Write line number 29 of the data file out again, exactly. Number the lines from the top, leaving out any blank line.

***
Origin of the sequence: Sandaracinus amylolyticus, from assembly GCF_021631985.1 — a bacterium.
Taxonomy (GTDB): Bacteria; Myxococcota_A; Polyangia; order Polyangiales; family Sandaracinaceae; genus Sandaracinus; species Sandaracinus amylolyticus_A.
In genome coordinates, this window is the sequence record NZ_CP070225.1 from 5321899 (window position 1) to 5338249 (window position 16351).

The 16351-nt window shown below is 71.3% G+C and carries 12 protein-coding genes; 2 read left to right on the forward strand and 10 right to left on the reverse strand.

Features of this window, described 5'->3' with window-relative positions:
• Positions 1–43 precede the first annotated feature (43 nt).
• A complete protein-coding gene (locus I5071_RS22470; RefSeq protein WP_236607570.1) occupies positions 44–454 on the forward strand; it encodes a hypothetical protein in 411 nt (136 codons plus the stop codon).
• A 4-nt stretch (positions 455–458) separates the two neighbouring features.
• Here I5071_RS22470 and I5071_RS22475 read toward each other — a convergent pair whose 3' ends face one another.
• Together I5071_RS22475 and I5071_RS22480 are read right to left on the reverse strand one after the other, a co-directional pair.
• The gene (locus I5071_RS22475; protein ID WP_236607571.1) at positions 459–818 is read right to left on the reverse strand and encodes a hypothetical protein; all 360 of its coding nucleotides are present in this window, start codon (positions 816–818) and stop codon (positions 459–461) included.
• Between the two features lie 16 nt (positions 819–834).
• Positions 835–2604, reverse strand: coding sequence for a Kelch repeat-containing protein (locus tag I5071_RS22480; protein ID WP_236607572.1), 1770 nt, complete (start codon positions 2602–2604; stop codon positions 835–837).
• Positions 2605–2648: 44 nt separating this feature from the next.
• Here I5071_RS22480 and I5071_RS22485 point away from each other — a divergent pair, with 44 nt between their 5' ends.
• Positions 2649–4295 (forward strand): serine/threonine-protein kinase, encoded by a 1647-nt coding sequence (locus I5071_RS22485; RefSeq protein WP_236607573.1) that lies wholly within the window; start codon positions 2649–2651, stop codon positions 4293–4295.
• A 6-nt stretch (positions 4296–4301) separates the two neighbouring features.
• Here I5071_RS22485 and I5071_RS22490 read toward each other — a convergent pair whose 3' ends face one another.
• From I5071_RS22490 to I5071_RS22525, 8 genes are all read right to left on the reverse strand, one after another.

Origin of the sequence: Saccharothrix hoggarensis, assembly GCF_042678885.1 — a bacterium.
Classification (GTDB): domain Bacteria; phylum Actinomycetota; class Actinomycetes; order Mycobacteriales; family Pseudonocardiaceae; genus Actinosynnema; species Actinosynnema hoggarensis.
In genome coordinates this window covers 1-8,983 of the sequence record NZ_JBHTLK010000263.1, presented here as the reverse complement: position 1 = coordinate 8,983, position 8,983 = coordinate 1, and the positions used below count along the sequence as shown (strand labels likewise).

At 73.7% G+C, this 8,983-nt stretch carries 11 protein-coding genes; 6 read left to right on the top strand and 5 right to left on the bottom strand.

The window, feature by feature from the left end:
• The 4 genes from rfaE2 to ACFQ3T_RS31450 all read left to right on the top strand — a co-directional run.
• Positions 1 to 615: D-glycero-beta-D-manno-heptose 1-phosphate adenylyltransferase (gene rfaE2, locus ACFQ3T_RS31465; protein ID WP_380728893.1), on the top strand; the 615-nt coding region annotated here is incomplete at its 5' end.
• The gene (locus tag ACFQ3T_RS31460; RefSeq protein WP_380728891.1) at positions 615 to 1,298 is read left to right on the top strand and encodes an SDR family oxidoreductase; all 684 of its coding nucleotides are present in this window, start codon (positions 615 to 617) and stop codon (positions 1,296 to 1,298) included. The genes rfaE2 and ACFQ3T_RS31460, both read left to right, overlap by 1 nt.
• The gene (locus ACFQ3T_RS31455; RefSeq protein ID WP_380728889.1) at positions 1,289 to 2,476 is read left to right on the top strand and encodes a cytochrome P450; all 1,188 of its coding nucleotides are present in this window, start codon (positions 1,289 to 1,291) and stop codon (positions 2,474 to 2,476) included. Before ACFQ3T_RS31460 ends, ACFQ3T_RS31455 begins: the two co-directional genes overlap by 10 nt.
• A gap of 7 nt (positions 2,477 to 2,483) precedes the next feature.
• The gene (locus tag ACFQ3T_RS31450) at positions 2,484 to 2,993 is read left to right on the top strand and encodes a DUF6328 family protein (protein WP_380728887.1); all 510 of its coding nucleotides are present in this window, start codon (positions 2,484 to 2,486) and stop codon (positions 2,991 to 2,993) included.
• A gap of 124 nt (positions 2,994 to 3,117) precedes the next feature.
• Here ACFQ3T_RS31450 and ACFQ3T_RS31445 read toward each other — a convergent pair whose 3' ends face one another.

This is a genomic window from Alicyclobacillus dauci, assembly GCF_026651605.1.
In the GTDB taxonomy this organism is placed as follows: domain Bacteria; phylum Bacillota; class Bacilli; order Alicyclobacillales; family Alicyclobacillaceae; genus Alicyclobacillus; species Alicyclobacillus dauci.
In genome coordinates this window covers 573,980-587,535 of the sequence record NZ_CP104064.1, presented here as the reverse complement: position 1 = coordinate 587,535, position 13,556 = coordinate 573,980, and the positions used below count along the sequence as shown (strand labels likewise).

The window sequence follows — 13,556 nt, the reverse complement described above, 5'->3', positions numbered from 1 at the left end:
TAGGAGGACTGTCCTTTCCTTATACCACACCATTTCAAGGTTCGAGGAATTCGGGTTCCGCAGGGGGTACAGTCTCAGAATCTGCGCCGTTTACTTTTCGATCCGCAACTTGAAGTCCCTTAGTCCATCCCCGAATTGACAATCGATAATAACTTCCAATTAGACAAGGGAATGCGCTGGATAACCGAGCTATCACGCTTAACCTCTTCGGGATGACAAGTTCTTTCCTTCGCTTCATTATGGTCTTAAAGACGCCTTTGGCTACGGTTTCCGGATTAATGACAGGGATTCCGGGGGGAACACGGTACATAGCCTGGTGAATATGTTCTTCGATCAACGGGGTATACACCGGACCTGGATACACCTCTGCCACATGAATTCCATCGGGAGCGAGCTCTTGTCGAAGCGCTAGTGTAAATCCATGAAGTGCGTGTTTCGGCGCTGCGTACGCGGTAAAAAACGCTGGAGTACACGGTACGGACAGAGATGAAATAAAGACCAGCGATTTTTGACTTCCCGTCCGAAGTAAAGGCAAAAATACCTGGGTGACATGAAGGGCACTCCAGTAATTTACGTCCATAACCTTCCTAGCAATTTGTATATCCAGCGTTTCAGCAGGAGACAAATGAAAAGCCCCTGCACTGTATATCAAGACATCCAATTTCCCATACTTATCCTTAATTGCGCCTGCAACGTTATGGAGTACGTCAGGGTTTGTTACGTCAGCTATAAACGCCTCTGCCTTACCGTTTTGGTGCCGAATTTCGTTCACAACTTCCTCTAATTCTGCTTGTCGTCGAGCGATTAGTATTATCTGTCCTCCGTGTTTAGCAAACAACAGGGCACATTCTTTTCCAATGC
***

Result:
• A gap of 7 nt (positions 2,477 to 2,483) precedes the next feature.